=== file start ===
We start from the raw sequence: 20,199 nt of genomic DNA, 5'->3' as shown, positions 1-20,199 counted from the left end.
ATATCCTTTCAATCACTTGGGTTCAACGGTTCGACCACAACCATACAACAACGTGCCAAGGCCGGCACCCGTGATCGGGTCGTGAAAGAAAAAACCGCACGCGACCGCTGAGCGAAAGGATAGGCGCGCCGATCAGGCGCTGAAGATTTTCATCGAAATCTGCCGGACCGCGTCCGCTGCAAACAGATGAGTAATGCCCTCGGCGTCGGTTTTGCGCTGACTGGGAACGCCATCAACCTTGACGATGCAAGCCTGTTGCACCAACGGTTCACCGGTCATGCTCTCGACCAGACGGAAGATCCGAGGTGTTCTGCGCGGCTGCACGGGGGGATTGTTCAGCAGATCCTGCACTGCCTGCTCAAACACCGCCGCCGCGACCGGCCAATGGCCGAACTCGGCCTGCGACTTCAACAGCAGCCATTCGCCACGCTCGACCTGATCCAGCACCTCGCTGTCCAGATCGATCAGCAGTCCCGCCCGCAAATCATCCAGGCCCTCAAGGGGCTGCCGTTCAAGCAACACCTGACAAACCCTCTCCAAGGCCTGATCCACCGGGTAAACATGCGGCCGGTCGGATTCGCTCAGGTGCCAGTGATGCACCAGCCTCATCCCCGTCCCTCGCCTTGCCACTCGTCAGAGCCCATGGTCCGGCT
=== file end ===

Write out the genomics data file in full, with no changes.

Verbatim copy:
We start from the raw sequence: 20,199 nt of genomic DNA, 5'->3' as shown, positions 1-20,199 counted from the left end.
ATATCCTTTCAATCACTTGGGTTCAACGGTTCGACCACAACCATACAACAACGTGCCAAGGCCGGCACCCGTGATCGGGTCGTGAAAGAAAAAACCGCACGCGACCGCTGAGCGAAAGGATAGGCGCGCCGATCAGGCGCTGAAGATTTTCATCGAAATCTGCCGGACCGCGTCCGCTGCAAACAGATGAGTAATGCCCTCGGCGTCGGTTTTGCGCTGACTGGGAACGCCATCAACCTTGACGATGCAAGCCTGTTGCACCAACGGTTCACCGGTCATGCTCTCGACCAGACGGAAGATCCGAGGTGTTCTGCGCGGCTGCACGGGGGGATTGTTCAGCAGATCCTGCACTGCCTGCTCAAACACCGCCGCCGCGACCGGCCAATGGCCGAACTCGGCCTGCGACTTCAACAGCAGCCATTCGCCACGCTCGACCTGATCCAGCACCTCGCTGTCCAGATCGATCAGCAGTCCCGCCCGCAAATCATCCAGGCCCTCAAGGGGCTGCCGTTCAAGCAACACCTGACAAACCCTCTCCAAGGCCTGATCCACCGGGTAAACATGCGGCCGGTCGGATTCGCTCAGGTGCCAGTGATGCACCAGCCTCATCCCCGTCCCTCGCCTTGCCACTCGTCAGAGCCCATGGTCCGGCT